“My point is that theological method often reflects the cultural paradigm in which scripture is being read and interpreted.”
Consider the Eastern Orthodox Church: their understanding of the sin of Adam and Eve, like the Jewish perspective Haarsma discusses, is not tied to historicity or some original event that changed human nature. Instead, the Eastern church reads the text as a story about the human propensity to turn away from God and refuse to take up the responsibility that comes with being creatures made in the image of God. They use the term “ancestral sin” to focus on the consequences of this disobedience, not just for humans, but for all creation. According to Andrew Loueth, Emeritus Professor of Patristic and Byzantine Studies at Durham University, this view of “ancestral sin” is entirely compatible with a scientific view of human evolution. He writes:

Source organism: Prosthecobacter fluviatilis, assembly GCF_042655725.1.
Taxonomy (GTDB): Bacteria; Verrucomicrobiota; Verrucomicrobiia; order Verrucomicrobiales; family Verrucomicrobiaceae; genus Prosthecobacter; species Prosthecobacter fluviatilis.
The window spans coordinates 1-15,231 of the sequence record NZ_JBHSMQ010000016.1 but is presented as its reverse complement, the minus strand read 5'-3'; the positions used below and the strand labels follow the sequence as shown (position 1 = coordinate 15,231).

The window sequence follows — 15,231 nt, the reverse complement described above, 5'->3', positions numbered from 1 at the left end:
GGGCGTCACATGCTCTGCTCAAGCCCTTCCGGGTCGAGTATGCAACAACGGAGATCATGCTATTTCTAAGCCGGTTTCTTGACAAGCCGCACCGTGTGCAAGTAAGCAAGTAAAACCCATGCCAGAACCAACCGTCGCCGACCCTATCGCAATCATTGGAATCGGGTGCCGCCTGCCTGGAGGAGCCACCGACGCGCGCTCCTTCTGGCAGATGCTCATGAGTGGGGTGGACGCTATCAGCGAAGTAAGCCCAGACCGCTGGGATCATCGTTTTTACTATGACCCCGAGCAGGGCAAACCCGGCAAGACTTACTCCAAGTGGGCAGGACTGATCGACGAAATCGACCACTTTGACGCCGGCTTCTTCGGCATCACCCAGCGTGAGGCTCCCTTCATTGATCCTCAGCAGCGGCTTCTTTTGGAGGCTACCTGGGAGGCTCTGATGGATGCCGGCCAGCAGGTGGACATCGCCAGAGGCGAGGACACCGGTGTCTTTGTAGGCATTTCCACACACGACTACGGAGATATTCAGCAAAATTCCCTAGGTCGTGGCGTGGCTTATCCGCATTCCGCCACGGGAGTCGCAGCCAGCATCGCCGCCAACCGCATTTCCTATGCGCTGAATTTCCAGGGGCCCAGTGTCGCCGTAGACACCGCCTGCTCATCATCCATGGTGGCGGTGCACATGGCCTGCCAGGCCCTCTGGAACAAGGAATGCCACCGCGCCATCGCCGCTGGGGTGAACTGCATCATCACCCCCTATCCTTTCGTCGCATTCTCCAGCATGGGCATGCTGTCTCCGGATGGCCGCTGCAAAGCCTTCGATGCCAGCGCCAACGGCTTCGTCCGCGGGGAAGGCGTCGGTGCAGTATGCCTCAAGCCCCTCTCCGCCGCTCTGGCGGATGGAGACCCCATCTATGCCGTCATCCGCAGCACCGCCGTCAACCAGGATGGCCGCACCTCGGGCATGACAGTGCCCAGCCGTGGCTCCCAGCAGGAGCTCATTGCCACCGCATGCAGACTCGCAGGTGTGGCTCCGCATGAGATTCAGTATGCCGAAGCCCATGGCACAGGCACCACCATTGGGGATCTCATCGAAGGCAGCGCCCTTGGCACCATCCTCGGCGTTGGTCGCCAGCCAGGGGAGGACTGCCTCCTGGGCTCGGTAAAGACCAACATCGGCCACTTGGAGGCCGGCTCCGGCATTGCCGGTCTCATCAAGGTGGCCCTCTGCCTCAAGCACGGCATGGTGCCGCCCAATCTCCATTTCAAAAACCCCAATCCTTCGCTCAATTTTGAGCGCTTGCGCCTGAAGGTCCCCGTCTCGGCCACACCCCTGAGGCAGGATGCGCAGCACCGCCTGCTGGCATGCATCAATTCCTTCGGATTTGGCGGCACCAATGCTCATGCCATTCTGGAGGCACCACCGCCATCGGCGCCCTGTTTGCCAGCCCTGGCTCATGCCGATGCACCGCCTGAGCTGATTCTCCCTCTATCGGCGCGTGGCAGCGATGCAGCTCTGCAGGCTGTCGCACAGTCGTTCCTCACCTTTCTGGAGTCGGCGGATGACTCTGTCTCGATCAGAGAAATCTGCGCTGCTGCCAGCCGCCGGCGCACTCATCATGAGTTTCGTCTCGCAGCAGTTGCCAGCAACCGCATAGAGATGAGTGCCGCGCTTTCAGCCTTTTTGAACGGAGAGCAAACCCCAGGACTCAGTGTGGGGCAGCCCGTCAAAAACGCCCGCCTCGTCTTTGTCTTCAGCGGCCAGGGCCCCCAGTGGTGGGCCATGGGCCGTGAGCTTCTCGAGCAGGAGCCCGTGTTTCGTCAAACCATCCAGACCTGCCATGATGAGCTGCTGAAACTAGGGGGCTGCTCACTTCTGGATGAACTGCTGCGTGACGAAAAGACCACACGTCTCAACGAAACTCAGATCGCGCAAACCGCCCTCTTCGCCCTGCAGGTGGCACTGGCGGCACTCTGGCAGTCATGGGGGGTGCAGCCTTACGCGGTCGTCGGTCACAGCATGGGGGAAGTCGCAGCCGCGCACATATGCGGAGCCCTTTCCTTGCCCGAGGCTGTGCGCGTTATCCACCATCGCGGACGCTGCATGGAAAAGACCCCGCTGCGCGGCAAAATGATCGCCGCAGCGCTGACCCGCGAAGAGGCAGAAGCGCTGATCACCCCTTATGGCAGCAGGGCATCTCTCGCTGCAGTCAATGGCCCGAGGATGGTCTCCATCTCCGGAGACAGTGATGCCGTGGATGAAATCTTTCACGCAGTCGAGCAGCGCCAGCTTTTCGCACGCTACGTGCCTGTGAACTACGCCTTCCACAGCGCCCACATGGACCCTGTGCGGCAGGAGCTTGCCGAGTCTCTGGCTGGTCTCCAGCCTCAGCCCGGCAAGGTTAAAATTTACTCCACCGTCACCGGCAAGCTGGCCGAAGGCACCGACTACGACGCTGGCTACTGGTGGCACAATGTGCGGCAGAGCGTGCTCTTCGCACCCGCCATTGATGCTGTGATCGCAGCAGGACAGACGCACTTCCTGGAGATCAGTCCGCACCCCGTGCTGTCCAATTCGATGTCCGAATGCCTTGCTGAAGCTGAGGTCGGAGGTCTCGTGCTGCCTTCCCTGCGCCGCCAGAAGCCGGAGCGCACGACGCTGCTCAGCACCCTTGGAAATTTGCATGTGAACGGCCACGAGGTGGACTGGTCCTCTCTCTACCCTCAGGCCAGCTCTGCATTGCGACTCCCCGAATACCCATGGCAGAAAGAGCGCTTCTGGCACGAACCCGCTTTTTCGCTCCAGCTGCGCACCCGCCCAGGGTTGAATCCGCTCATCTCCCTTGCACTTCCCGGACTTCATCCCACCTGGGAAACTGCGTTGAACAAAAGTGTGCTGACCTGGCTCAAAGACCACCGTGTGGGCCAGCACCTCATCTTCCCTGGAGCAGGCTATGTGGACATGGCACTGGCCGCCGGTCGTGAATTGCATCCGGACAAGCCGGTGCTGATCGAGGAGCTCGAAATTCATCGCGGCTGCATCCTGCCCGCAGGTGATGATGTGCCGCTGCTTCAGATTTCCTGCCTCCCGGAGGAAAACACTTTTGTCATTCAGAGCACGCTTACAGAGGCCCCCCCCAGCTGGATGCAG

- My first point, then, is that the idea of continuity between the animal and the human presupposed by the theory of evolution is not at all at odds with how the Fathers understood human nature. Orthodox theology should not have any problem as such a level. What about Adam and Eve as the original human couple? Here I would draw a distinction between the notions of ancestral sin, found in the Greek Fathers and accepted by Orthodox theology, and of original sin, characteristic of much Western theology, under the influence of Augustine. Original sin involved the idea of some baneful inheritance from Adam (and strictly speaking in Augustinian theology that we are each, individually, responsible for Adam’s sin and justly punished for it). It may well be possible to recast this doctrine in some form that dispenses with the historicity of Adam, but clearly there is work to be done.2